The dramatic events in Egypt this winter will transform the entire Middle East in ways that are impossible to predict fully now. As the historic leader of the Arab world, change in Egypt has long presaged change elsewhere. Many will argue that in this uncertainty the Israeli-Palestinian peace process should be put on hold while we see how the dust settles. That would be a major mistake. The tsunami in Egypt adds to the urgent necessity of making peace between Israel and the Palestinians sooner rather than later.
The Jasmine Revolution that began in Tunisia at the start of the year spread to Egypt faster than anyone could imagine. Tunisia showed the anger of the Arab street could topple a dictator, something unprecedented in Arab politics. Now Egypt has demonstrated that the revolution is contagious. Libya’s Qaddafi, Yemen’s Saleh, Jordan’s King Abdullah and others face challenges unlike anything they have seen before. When Gamal Abdel Nasser over threw King Farouk in 1952 it ushered in two decades of military coups in the Arab world as other Arab generals followed his lead. Depending in part on how things play out in Cairo in the next few weeks, we could see a similar cascade of change.
So in this uncertainty should Israel and America take the safe road and hunker down putting the peace process on the back burner? Absolutely not. Of course we need to see how events in Egypt play out in the immediate future, but we should not wait long. Israel and America need to get ahead of history, not fall behind it. If the changes in Tunis and Cairo mean more representative and democratic governments are emerging in the Arab world, they will push even harder for a just and fair peace than the autocrats they are replacing. If progress toward peace is not forthcoming these governments will listen to their people, who will press for pressure on both Washington and Jerusalem to make a deal. In other words, if there is a spring time of freedom in the Arab world it will demand freedom for Palestinians and an end to occupation as well. If we want to help allies like King Abdullah, whose father King Hussein made peace with Israel, we need to listen to their urgent calls for doing more, not less, on the Palestinian issue.
Hosni Mubarak came to office in a hail of bullets in October 1981 when his predecessor Anwar el-Sadat was assassinated by Islamic extremists who believed his peace treaty with Israel was a betrayal of the Palestinian cause. The Israeli governments of the day, led by Menachem Begin, Ariel Sharon and Yitzhak Shamir, choose to stall the Palestinian autonomy talks with Egypt and instead invade Lebanon in 1982. The Israelis thought they could make a “new Middle East” that ignored Palestinian aspirations. Instead we got Hezbollah, Hamas and the first intifada. It was a historic mistake; peace would have been much easier to make in 1981 than in 2011 if only because there were far fewer settlements in the way and no Hezbollah or Hamas. Waiting to settle the Palestine question only strengthens extremism and radicals and undermines American national-security interests in the Islamic world. The best way to isolate and defeat al-Qaeda is to show that the United States is the engine for a just and secure peace, not an obstacle to it.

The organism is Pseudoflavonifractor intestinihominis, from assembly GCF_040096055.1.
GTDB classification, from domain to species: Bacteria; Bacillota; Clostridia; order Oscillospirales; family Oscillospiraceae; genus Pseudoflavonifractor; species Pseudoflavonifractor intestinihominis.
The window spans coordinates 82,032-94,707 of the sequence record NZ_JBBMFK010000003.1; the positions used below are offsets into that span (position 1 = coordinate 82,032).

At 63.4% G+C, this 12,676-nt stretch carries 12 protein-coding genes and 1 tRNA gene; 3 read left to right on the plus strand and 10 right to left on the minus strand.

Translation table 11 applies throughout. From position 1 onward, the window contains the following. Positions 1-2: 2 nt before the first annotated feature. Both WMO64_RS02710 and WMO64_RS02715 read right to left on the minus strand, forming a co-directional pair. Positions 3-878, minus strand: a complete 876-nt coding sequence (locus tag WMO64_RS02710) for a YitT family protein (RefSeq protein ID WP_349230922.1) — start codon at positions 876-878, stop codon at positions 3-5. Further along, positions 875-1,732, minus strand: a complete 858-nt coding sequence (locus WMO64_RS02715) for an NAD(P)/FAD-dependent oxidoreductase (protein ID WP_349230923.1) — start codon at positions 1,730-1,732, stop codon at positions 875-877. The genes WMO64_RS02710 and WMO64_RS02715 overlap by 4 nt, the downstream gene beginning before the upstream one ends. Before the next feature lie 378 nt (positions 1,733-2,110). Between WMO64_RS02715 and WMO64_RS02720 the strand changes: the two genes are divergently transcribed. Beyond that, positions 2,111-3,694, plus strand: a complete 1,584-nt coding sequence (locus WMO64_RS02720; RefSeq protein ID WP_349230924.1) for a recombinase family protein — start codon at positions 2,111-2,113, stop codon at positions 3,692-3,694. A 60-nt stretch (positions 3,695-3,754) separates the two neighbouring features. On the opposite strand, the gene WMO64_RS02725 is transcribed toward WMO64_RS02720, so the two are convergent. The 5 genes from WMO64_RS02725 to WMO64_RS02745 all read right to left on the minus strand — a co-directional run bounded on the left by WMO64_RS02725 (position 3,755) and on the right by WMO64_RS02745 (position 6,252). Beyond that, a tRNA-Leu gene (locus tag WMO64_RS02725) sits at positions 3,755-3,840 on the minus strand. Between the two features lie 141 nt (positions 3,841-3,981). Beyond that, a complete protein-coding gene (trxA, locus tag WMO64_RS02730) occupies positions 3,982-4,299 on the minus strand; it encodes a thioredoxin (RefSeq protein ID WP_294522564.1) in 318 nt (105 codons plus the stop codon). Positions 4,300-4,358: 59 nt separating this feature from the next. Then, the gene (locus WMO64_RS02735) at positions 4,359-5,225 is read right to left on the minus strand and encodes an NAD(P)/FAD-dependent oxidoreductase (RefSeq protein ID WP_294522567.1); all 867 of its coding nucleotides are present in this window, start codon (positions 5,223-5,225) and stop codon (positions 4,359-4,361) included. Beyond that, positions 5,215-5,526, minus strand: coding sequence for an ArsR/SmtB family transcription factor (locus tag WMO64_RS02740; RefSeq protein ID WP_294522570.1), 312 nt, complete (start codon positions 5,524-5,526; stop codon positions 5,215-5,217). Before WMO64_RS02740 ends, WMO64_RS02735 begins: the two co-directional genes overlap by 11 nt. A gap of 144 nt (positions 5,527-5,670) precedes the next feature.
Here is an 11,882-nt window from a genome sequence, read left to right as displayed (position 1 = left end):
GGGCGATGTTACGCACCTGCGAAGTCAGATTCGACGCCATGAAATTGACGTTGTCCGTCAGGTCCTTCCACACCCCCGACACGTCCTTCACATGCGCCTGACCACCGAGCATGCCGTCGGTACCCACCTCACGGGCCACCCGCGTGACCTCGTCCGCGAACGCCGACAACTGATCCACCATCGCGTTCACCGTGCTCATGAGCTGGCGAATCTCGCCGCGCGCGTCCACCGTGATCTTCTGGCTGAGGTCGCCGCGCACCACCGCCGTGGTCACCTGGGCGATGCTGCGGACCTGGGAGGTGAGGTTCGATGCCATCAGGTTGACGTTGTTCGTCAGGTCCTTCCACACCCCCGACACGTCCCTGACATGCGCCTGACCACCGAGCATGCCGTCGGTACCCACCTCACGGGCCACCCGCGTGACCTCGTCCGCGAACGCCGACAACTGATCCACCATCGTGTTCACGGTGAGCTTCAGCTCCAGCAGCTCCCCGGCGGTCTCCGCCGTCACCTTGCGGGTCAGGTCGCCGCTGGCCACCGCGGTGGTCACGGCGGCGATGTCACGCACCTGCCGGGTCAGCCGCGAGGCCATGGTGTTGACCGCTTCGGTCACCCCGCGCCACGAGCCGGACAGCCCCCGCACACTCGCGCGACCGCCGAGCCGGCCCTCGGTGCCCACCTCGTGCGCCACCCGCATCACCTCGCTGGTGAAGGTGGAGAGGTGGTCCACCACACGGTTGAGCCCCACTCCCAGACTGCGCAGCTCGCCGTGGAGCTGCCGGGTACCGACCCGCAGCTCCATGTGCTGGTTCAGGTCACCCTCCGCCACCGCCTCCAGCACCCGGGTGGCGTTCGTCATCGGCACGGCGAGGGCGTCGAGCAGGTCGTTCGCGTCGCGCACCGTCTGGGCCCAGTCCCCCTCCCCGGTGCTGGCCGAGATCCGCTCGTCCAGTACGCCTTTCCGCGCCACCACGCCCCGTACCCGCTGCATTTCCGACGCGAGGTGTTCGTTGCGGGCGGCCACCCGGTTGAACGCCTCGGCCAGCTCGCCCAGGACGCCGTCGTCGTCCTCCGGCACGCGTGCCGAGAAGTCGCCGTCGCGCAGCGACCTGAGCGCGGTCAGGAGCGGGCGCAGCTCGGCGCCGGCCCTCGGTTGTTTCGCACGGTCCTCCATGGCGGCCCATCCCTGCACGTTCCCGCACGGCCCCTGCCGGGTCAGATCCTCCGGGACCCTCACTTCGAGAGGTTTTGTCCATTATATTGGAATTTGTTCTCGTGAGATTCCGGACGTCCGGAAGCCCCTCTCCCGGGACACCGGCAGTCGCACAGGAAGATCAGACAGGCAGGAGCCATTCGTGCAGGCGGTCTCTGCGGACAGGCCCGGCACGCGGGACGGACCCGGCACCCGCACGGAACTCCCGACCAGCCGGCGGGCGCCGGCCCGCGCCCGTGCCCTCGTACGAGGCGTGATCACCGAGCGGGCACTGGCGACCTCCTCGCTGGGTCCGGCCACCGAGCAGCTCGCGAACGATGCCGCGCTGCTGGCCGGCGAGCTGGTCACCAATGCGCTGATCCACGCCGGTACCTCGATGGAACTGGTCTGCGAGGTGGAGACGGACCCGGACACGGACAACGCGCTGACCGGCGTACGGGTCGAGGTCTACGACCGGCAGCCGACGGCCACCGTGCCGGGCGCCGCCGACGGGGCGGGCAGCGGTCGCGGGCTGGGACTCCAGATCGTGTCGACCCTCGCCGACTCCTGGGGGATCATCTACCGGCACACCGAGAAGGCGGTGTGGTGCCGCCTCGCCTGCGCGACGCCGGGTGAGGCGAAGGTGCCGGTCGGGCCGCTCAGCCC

Secretary Hillary Clinton told the Saban Forum at Brookings last December that the Obama administration recognized its efforts to promote peace in its first two years had fallen short, but pledged to try even harder in its next two years. That was the right decision. Obviously we will need to help Egypt transition to the post-Mubarak era and to a genuine democratic future for Egyptians. One way to help strengthen the democrats and moderates who we want to rule Egypt next, like Mohamed ElBaradei, is to move forward with ending the open sore of the Palestinian issue sooner rather than later. Egypt has always had more weight with Palestinian leaders than any other country, and it is the door to Gaza. As a new Egypt emerges, it should be an American partner in urgent diplomacy to find a breakthrough to peace. The best way to preserve and protect the Israel-Egypt peace is to finish what Sadat wanted, an Israeli-Palestinian peace alongside it.
Bruce Riedel is a senior fellow at the Saban Center in the Brookings Institution. He was head of the Egypt desk at the CIA in 1981. His new book is Deadly Embrace: Pakistan, America and the Future of the Global Jihad.